It’s my observation that the religions in various parts of the world seem to fit the overall culture of the society.  So, for instance, I think that India would not be India any more if its principal faith, somehow, changed from Hindu to Methodist.  So, the faiths in the different cultures each have something to say about God.  And, I think that there is probably something that we can learn from each of those cultures’ understandings of the nature of God.  (And God, being a really, really complicated entity, it’s quite possible that the faiths in all of those cultures may be right – at least partially.)

Earlier, I bad-mouthed the move of Christianity from Jerusalem to Rome.  Despite my objection, I think its spread in the “western” world was due primarily to the orientation that the church got upon taking up residence in Rome.  In essence, there is something in Christianity that appeals to western culture.  And, as India wouldn’t be India if everyone became Methodist, I don’t think the Western World, as we know it, would exist if being Hindu was the common religion.

Unfortunately, I think that the element in Christianity that appeals to Western “man” has very little to do with Jesus’ message.  I think that it mostly has to do with the trappings of empire assumed by the Roman Catholic Church.  (And, to a lesser extent, being an “empire” is still practiced, albeit in a minor form, by all religions that split off from the original root of Christianity.)  Thus, I think that Christianity spread not so much because of Jesus’ message of love and peace but because it presented a “king” to rule over everything just as secular kings ruled over everyone.  And having a king rule over everything was the mode until modern times.  And, it is worth remembering that the pope did and still does (albeit in modern times over a very limited area of the Vatican) represent secular as well as religious rule.  And the pope’s rule over the Papal States in the Middle Ages is not noted for any insights on how to be a good secular ruler.  And, it is still official Church policy that, where possible, the Catholic Church is to be the state religion.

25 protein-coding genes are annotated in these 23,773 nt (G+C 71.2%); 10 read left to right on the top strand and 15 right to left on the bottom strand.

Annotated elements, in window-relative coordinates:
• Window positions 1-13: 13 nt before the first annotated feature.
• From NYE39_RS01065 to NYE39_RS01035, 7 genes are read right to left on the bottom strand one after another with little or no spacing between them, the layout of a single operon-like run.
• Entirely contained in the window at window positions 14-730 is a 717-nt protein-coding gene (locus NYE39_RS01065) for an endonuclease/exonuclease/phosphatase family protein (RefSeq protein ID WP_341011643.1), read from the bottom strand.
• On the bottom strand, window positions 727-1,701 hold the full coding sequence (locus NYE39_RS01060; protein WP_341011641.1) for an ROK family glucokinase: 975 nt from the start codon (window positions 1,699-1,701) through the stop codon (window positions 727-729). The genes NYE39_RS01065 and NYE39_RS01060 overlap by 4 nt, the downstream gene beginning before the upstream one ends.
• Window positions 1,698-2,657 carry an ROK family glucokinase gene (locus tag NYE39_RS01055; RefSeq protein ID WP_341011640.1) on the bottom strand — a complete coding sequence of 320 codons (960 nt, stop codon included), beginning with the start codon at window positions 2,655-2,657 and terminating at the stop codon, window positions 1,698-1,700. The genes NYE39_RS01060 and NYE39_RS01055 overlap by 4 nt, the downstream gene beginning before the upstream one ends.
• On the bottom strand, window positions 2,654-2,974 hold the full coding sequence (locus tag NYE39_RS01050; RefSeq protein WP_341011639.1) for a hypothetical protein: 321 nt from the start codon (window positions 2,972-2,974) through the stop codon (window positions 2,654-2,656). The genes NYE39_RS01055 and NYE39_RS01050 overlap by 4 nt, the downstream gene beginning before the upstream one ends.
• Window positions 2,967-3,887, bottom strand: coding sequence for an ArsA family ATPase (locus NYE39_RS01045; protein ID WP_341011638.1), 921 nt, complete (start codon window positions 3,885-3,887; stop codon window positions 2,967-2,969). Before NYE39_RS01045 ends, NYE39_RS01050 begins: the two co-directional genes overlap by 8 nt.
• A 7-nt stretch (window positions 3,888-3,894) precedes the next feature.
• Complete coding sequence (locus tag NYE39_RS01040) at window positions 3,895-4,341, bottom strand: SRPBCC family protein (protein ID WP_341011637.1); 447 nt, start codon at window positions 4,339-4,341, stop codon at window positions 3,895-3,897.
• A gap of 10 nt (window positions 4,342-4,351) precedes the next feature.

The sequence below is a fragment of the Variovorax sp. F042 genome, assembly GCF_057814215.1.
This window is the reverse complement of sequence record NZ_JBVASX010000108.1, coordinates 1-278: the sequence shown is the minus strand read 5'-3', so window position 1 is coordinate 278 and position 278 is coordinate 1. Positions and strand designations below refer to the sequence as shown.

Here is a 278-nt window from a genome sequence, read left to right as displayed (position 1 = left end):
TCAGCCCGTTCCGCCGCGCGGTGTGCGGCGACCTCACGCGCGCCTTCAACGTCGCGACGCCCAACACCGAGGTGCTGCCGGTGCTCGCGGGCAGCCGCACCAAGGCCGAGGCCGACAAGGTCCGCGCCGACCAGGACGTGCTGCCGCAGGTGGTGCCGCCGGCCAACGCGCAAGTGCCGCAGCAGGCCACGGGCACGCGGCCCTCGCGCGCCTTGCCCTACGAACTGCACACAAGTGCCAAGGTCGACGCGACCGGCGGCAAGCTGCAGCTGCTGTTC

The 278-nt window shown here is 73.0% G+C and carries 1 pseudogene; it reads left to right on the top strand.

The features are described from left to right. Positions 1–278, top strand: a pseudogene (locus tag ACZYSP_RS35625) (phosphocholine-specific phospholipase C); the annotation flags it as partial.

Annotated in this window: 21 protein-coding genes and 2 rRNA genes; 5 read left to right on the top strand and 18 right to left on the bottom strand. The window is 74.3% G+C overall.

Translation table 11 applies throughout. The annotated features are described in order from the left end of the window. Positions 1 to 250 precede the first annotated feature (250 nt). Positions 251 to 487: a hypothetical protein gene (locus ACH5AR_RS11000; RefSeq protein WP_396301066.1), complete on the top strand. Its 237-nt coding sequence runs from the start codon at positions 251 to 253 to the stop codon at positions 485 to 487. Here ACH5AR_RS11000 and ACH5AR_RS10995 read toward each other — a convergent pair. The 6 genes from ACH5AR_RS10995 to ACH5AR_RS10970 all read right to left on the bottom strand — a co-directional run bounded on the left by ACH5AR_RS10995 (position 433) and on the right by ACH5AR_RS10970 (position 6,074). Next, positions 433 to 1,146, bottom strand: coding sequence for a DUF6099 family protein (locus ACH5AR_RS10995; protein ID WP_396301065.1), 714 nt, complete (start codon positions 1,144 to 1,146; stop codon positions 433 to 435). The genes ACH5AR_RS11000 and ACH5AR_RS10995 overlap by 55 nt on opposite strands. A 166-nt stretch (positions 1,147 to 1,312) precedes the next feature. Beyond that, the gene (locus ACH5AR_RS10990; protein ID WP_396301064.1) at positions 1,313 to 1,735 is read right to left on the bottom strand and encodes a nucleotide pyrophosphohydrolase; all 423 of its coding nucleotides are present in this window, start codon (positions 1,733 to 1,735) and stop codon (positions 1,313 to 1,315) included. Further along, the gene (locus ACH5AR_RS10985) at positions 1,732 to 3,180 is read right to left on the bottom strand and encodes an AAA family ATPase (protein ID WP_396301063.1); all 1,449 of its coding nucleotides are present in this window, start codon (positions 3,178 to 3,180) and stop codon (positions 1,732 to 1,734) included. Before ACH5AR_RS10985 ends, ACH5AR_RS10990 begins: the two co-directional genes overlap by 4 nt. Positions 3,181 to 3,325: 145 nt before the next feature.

Ultimately, I think that all churches that profess Christianity would do much better it they concentrated on Jesus’ message than worrying about who’s in charge.

And, despite the plain actual intent of the pope to literally control the hands of everyone in every parish in the world, he has been a miserable failure at achieving it.  For practical purposes there is, and has been for a long time, two Catholic Churches.  On is the church of the clergy and the other is the church of the laity.  Somewhat oddly, they do worship together on Sundays.  And there are some clergy who actually are members of the church of the laity.  There are also members of the laity who are members of the church of the clergy.  Despite the best efforts of this pope to make all the laity go to the church of the clergy, the die has already been cast for the two churches.  And, nobody is going back to the bad old days of the universal church of the clergy.

Let’s see, is there anything else that I disagree with?